When you build an application, you have two primary options for databases: NoSQL or SQL, also known as unstructured and structured databases. Two main contenders for efficient, fast, and scalable databases are MySQL and MongoDB. MySQL has long been a dominant force in structured storage technology, and MongoDB is one of the most popular databases for unstructured data storage. Understanding the differences between the two will help you decide which one is right for your database needs.

The main difference between the two is the way each one stores data. MySQL is a traditional structured database where data is stored in tables with primary and foreign keys that link tables. Every record must be stored in a structured, designed way and any diversions from this design will be rejected. MongoDB is a document-based database, which stores unstructured data in a JSON format with an identification number that identifies the record. Both databases have their advantages and disadvantages and are designed for specific purposes.

How Much Faster Is MongoDB vs. MySQL?

The speed of a database depends on its application and the way it’s configured. MongoDB is usually considered faster because it will store unstructured data without any limitations, compared to the structured rules imposed with MySQL. However, if MongoDB is not configured and set up correctly, it can be a bottleneck in application performance.

MongoDB bottlenecks aren’t always from administrator configurations, so performance can be improved by moving to faster cloud vendors. Another factor in speed is the way queries are designed. Poorly designed queries can restrict speed and create performance issues seen in front-end applications.

MongoDB vs. MySQL: Syntax Differences

In a MySQL database, data is stored in tables structured as columns and rows. Every row is a record and a column stores fields for each row. MongoDB’s storage syntax uses JSON. Using JSON, MongoDB can store unstructured data in a document format. Any missing data from one record doesn’t affect storage, and developers can store random data without worrying about fitting it into a specifically designed table.

The syntax for queries is also very different between the two databases. The following SELECT query is for MySQL:

SELECT * FROM order ORDER BY price;

The syntax for MySQL is similar to other traditional structured databases, so it’s familiar to database administrators and developers. MongoDB has a very different syntax. The same query in NoSQL MongoDB is shown below:

db.order.find().sort( {price: 1} )

Notice that the syntax is very different and that the “order by” clause is changed to a “sort” method in MongoDB. NoSQL can be more difficult for new developers to learn if they are familiar with traditional SQL.

MongoDB vs. MySQL: How Easy Are They to Learn?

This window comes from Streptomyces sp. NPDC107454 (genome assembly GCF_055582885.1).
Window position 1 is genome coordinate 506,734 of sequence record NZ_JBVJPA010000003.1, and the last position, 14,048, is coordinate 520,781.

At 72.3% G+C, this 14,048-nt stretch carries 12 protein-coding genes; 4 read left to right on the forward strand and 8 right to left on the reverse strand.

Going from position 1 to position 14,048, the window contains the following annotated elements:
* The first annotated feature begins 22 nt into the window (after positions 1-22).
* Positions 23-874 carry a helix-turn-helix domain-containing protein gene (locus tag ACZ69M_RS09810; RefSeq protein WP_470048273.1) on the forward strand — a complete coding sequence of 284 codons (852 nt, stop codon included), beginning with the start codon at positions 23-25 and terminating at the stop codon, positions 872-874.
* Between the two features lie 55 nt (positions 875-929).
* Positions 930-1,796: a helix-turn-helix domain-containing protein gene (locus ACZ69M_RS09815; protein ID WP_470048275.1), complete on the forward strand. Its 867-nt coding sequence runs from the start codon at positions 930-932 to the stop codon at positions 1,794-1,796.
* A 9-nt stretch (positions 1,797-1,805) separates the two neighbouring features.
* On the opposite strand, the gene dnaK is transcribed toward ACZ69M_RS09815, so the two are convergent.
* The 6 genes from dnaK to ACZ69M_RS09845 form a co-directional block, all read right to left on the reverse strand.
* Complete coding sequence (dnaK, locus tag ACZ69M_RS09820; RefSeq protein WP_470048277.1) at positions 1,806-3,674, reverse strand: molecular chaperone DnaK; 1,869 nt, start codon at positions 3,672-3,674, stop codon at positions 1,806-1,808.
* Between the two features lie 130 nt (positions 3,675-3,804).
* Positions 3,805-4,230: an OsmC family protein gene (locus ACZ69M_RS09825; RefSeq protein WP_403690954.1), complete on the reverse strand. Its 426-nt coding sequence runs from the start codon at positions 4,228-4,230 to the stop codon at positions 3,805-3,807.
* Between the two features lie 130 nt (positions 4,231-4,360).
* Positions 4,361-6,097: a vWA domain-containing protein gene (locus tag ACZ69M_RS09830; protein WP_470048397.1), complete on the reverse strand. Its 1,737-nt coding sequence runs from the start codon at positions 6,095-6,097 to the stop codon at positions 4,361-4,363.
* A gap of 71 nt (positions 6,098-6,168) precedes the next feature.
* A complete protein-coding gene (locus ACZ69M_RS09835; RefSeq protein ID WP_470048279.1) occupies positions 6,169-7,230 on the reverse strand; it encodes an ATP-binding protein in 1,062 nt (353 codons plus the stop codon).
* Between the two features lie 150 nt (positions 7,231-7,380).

For developers already familiar with SQL syntax, MySQL is easier to learn. Much of the MySQL syntax is very similar to other database platforms. The big differences are in the database engines and the way MySQL is set up. Because MySQL has been around since the 1990s, there is plenty of support for the database that will help developers learn the language and platform.

MongoDB syntax is very different, so it’s considered more difficult to learn. For developers responsible for analytics applications, it might be worth learning MongoDB first to familiarize yourself with the syntax immediately. Most developers start with MySQL and move to MongoDB for more advanced queries and data storage.

Will MongoDB Replace MySQL?

Traditional SQL databases continue to have a place in application development and storage. It’s unlikely MongoDB will completely replace MySQL, but it’s possible that both structured and unstructured databases will be used for different purposes in one environment. Developers interested in enterprise programming should learn both platforms to stay competitive in the job market.

Is MongoDB Better than MySQL?

Which database is better is a matter of preference, but it also depends on the application front end. For standard web applications where data can fit into a specifically designed table field, it’s beneficial to use a traditional structured database such as MySQL.

Analytics applications benefit from unstructured databases such as MongoDB. With analytics, big data storage could be up to terabytes of documents that must be analyzed, and MongoDB stores this data as JSON. Every document could have a different set of data that could be used in artificial intelligence and analytics for predictions. For example, if developers plan to build a system that scrapes data from web pages, MongoDB is more convenient and allows for unstructured data storage.

At the end of the day, the MongoDB vs. MySQL debate really boils down to a choice between unstructured and structured data. If the data you store is structured, MySQL is a popular choice. If you need to manage large volumes of unstructured data, MongoDB is a good option.